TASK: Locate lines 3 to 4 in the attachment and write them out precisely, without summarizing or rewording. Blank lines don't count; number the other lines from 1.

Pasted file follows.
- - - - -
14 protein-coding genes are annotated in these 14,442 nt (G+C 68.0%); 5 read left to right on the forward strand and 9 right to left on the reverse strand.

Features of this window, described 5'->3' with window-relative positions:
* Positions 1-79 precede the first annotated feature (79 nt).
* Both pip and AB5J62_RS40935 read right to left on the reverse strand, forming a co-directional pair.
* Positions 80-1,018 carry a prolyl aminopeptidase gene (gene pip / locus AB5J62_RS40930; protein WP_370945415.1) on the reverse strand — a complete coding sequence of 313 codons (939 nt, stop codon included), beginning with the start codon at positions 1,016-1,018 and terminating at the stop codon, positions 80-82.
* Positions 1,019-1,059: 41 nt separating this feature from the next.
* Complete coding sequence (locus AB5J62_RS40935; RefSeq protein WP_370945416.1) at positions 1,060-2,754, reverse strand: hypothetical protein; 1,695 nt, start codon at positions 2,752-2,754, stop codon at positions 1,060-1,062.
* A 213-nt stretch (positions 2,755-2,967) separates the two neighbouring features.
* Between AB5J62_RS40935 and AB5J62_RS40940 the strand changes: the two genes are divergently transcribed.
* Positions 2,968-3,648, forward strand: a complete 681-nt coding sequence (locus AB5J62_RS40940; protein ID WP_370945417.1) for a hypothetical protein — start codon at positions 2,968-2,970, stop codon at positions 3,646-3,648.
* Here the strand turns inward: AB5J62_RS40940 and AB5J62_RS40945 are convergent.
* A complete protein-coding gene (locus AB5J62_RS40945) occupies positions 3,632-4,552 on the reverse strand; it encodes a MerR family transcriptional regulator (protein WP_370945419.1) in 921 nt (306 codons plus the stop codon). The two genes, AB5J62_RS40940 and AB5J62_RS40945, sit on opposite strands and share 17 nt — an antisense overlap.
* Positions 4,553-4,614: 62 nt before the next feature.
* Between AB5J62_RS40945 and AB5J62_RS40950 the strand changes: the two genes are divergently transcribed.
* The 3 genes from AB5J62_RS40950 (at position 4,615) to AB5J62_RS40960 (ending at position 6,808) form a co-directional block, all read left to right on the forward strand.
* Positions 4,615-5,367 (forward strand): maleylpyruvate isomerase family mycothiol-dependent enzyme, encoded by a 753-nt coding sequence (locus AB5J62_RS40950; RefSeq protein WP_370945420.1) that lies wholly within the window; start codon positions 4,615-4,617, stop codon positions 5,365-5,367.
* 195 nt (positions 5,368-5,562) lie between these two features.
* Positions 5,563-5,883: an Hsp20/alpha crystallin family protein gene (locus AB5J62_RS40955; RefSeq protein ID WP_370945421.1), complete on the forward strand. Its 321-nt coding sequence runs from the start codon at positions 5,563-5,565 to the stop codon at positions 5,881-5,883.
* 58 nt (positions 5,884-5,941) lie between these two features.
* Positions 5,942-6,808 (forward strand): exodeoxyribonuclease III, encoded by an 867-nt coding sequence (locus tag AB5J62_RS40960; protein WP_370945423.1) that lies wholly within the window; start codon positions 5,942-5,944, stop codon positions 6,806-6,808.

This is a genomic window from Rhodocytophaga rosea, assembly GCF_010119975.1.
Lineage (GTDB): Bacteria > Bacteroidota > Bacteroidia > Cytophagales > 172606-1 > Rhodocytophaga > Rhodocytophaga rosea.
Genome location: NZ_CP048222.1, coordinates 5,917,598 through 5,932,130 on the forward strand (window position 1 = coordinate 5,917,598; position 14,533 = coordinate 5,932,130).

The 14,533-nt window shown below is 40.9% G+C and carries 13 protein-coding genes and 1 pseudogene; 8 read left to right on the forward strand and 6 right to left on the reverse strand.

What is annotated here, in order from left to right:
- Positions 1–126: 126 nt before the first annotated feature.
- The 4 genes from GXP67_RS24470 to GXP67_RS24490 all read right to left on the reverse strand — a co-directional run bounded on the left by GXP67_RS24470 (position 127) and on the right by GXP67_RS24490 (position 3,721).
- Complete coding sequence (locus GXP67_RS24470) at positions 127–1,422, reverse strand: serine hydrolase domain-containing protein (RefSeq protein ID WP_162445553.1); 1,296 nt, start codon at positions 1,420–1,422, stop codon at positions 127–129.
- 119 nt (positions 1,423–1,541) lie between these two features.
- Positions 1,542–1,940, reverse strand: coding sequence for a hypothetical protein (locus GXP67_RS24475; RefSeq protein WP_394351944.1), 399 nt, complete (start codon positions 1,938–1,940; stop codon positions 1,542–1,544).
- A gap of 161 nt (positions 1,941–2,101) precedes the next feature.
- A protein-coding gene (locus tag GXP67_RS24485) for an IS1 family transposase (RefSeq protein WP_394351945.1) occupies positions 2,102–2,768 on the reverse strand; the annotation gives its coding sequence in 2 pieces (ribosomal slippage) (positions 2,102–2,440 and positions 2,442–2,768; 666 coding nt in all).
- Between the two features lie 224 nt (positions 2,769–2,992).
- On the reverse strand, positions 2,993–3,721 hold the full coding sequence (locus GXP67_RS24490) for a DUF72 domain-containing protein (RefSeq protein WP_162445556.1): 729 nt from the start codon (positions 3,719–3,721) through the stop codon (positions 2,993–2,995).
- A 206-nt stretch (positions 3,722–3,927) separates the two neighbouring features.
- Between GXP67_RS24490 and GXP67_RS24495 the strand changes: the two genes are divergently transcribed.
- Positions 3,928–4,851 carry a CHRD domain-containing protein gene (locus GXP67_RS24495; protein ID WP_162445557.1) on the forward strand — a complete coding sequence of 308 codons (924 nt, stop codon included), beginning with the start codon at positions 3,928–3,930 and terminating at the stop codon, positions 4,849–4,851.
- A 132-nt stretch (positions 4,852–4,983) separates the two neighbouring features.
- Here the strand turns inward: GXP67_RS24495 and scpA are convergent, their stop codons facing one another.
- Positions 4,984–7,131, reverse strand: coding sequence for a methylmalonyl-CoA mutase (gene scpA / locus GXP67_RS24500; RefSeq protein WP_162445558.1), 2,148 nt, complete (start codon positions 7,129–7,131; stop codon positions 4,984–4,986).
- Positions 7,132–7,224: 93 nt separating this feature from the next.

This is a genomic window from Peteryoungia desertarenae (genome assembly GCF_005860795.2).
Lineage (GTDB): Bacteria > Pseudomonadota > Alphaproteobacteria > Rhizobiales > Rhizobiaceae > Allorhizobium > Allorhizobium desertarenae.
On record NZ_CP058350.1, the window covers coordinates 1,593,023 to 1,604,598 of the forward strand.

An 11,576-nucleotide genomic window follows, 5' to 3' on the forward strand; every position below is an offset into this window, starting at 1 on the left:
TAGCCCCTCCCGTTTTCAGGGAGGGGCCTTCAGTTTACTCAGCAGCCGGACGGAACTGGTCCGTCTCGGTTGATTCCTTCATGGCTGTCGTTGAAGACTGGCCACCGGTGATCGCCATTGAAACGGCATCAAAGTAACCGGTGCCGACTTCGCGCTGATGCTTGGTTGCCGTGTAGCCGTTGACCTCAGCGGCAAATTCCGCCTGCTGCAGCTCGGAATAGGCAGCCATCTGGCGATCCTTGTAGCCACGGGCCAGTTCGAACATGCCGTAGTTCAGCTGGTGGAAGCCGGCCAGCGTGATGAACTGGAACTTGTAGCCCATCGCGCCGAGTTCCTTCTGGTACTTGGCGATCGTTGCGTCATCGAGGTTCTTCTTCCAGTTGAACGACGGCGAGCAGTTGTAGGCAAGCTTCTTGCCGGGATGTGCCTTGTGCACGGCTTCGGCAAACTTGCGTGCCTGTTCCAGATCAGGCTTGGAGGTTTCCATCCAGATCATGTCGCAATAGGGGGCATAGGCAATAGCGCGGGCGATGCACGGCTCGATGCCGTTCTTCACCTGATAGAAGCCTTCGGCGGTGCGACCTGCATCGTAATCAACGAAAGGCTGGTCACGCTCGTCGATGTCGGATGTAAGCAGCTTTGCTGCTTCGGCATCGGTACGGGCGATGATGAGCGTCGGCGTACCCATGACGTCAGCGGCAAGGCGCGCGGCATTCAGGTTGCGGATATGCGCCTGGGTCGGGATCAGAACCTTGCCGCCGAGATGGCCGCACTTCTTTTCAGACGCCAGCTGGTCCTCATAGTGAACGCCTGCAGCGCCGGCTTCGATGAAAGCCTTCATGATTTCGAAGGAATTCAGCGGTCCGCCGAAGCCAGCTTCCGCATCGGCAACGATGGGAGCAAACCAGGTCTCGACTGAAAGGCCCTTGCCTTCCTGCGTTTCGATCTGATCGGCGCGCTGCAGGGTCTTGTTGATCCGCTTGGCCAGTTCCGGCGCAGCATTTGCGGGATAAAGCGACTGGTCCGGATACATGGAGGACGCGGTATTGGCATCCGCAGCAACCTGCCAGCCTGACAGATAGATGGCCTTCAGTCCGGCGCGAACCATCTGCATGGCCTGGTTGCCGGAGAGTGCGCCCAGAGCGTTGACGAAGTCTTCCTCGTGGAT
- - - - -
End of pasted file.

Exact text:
* Positions 1-79 precede the first annotated feature (79 nt).
* Both pip and AB5J62_RS40935 read right to left on the reverse strand, forming a co-directional pair.